• That’s great Jess, I am so pleased that you have finally been pointed in the direction of a possible diagnosis. It is incredibly hard when you feel so ill, yet doctors aren’t able to find the answer (I too doubted myself!!). But with a diagnosis and answers, coming to terms with what was going with my body became a much easier task.

      I really hope your POTs neurologist can help answer your questions, give you a diagnosis and begin some form of a treatment plan. I wish you all the best, let me know how you get on.


  4. karen permalink

    Hello I have been fighting pots for 2 years along with adrenal issues, both started at the same time. I worked full time up until this may. I could no longer fight the battle of feeling ill everyday at work. I really did not have the option to work anymore I was being hospitalized every six to eight weeks. Due to dehdration and blood pressure. Pots has destroyed my life. I feel like im 100 years old. Now that I am no longer working, I of course can conrtol my physical enviroment better and activities. But really pots controls everything thing I do. People see me and think I look healty, but just standing their talking the roooms closing in and the get darker and darker. Peple dont understand whats happened to me. I dont know whats happened. My life is no longer mine. Your site has given me hope Thank you for sharing, It helps to know other people can deal with pots, and if they can then so can I !

    • Thanks Karen. It’s frightfully hard when life seems to flip upside down, and everything is totally different, but gradually you’ll hopefully find ways to manage and get around some of the hardships of POTs. (I also apologise for the late reply, I don’t know how I missed your message in the wordpress admin panel). I wish you all the best with finding some form of normality! Liam.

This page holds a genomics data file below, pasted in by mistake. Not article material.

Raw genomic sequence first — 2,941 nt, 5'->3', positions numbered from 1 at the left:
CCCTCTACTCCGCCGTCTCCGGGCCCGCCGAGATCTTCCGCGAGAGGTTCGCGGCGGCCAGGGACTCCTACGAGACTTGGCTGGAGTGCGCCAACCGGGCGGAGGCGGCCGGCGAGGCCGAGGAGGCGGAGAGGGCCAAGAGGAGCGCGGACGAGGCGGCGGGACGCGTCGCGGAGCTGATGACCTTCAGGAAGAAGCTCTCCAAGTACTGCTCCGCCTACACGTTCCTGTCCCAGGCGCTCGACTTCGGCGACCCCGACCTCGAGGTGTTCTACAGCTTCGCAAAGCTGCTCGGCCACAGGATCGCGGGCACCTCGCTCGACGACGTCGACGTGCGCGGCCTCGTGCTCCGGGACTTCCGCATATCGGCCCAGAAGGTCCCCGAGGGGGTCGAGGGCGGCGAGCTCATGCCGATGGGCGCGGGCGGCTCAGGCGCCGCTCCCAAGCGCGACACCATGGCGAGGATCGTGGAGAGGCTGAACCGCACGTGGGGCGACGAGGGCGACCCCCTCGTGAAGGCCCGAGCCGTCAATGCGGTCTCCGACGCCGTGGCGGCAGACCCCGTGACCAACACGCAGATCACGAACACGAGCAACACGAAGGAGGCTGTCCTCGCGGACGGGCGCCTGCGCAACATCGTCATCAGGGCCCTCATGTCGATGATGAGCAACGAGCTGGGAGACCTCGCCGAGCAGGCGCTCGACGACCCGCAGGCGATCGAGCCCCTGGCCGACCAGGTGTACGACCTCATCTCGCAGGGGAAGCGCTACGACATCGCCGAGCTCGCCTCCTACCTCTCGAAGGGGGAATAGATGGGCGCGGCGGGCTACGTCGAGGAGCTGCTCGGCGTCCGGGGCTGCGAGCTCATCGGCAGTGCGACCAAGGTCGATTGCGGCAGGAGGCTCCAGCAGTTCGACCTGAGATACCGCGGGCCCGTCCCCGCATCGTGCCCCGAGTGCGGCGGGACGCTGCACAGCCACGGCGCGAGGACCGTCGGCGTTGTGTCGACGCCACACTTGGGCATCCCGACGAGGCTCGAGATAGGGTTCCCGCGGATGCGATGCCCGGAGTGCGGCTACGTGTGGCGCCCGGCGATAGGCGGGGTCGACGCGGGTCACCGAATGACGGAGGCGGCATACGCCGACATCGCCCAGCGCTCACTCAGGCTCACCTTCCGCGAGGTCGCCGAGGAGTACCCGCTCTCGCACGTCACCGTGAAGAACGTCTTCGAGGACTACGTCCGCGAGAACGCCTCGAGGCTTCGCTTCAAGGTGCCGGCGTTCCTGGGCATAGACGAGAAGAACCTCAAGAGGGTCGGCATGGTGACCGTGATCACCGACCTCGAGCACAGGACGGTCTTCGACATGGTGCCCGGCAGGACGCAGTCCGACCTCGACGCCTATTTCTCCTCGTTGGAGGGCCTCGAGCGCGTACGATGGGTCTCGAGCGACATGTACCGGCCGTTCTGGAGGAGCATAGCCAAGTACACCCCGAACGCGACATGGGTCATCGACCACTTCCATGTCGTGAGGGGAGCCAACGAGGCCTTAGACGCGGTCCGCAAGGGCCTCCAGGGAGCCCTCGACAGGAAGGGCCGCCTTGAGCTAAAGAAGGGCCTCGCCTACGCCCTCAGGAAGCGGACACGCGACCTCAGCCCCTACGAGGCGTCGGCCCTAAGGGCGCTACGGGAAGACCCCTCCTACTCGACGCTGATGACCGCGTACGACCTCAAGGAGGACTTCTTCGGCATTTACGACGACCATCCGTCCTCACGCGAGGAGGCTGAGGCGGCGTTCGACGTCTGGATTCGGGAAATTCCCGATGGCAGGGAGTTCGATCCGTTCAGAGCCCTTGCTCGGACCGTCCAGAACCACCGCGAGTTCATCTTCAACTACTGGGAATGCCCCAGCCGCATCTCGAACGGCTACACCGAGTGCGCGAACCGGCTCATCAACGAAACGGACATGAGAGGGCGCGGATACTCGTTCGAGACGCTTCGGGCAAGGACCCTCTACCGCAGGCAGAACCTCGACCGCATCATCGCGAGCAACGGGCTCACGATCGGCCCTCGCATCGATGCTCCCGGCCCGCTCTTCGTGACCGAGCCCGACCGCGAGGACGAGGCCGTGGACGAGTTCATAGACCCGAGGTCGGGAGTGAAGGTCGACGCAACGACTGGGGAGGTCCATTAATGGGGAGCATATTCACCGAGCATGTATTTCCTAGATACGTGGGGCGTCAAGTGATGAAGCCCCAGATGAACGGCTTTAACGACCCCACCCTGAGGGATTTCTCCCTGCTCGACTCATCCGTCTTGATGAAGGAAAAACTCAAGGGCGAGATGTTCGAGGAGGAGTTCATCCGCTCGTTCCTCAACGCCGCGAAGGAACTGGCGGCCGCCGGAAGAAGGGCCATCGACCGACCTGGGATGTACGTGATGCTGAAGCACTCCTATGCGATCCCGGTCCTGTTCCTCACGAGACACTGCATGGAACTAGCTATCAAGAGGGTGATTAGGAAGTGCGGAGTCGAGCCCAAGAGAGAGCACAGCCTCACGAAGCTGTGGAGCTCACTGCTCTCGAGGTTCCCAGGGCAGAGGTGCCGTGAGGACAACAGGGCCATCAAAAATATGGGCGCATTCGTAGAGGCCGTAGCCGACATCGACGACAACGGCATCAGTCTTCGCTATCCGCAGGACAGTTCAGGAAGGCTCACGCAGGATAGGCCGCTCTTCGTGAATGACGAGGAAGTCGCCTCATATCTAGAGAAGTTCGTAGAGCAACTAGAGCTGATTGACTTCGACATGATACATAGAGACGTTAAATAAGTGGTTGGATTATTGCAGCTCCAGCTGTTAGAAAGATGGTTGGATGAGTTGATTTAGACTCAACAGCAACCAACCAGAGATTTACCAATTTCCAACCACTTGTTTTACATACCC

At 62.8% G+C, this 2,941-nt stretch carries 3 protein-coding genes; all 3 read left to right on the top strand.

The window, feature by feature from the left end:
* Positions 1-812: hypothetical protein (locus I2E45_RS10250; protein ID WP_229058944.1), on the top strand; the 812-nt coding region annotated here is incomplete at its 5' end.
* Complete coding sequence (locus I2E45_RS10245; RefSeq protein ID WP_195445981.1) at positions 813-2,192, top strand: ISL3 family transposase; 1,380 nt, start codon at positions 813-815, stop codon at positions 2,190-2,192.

5. I feel you…I have all of those on your list. POTS is a nasty thing to live with.

  6. Mary Lozano permalink

    Having POTS is a nightmare! It has taken my whole quality of life away…… A lot of people don’t understand it and think it is in the mind. Very frustrating. I just want to feel better! đŸ˜¦

    • I know how you feel. It’s very difficult to have an illness that limits the body so much, yet from the outside ‘look normal’. It took some time before doctors found the answer and until that time I began to doubt it myself. It’s certainly not easy, but given time I have learnt my limitations and how to live life within them.

  7. Susushka permalink

    Very informative ! How were you eventually diagnosed?
    Your positive attitude is a great role model to follow.

    • Thanks Susushka. I certainly find staying positive is the best way to deal with this, although at times thats easier said than done!

      I was diagnosed by a doctor at my local hospital who suspected POTS and checked my pulse while laying and then while standing to see the difference between the two. Then he referred me to see Prof Mathias in London who ran autonomic tests including a tilt table test to officially diagnose me with pots. Prof Mathias referred me to Prof Grahame (who diagnosed the EDS III and helped with rheumatology issues) and Prof Aziz, who helped with the EDS III gastro issues.